- simulate the ankle strain in warmer waters somehow, such as swim with stiff bi-fins at the surface to add strength and flexibility to the ankle location.
- work in dry conditions on ankle strength and do lots of stretching.


tyler, cheers
cebastian, you must be joking my friend :D (as immerlustig would put it)

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Oh I forgot to mention, the whole point of describing the experience with the bi-fins, was to emphasize that this happened only for the first few times and then my ankle seemed to have strengthened to be able to support the kicks, thereby alleviating further ankle problems afterwards.
"getting 2 new waterways monos next week is the problem"

Bevan... can you please report on your new fins when you've tested them? tell us which you prefer and why etc. i'm guessing you are getting the M2LD and M2MD, right? i've been happy with the M2LD for a while now but i've been thinking about doing a few test dives with the M2MD... something a touch stiffer. it may be more suitable when diving heavy and ascending quickly?...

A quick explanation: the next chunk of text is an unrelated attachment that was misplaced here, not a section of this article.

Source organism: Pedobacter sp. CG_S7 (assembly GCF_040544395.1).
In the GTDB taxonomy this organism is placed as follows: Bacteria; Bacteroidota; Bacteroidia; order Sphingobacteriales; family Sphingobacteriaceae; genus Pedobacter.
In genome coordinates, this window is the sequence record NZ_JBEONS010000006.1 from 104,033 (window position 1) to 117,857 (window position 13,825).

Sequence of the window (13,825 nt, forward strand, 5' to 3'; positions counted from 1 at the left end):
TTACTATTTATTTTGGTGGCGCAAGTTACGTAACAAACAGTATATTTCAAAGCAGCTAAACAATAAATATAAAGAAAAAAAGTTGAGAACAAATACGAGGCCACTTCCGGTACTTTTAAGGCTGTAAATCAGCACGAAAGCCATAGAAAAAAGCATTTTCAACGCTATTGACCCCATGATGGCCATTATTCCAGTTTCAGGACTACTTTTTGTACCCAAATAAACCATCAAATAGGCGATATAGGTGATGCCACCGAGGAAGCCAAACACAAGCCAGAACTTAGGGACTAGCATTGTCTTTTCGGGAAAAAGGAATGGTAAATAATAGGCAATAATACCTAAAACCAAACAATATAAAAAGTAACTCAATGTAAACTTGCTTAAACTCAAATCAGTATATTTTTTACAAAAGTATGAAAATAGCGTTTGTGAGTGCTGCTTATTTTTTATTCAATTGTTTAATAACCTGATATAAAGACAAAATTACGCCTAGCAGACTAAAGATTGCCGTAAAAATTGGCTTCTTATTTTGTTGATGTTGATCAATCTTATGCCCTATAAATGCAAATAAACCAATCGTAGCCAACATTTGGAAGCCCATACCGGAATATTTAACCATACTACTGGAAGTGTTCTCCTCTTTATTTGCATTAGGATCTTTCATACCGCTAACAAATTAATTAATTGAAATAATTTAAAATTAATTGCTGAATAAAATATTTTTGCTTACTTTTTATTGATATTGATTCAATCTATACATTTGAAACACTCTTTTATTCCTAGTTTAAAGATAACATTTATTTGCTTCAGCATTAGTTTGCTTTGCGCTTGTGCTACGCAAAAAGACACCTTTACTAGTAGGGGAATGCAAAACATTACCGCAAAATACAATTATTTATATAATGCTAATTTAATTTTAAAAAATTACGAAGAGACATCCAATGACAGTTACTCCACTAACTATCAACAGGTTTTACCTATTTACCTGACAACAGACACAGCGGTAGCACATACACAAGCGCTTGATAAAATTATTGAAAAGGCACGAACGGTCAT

alun, getting LDM2 and LDM1. wishing now i had ordered a MD cause diving with peter pederson today and he swears by his MDM2. though his waterway has the full wing thing. will at least test his and report back.
p.s just glued 2 x 10cm rubber 1inch rails down the edges of the fin to try help with the early stage of freefall. cant yet notice the diference but should help in theory if it doesnt mess with the flex charcteristics.
which fin have you been using so far?... for your 80-90m dives? sorry, you've probably already told me, but i've forgotten!

do you dive with a neckweight? this helps to keep you straighter when sinking... but maybe not a good idea if you plan to do more AIDA competitions!
LDM1. and neckweight, mainly because i cant find a half kg weight for my belt. but i dont try to dive according to aida's rediculous equipment rules anyway.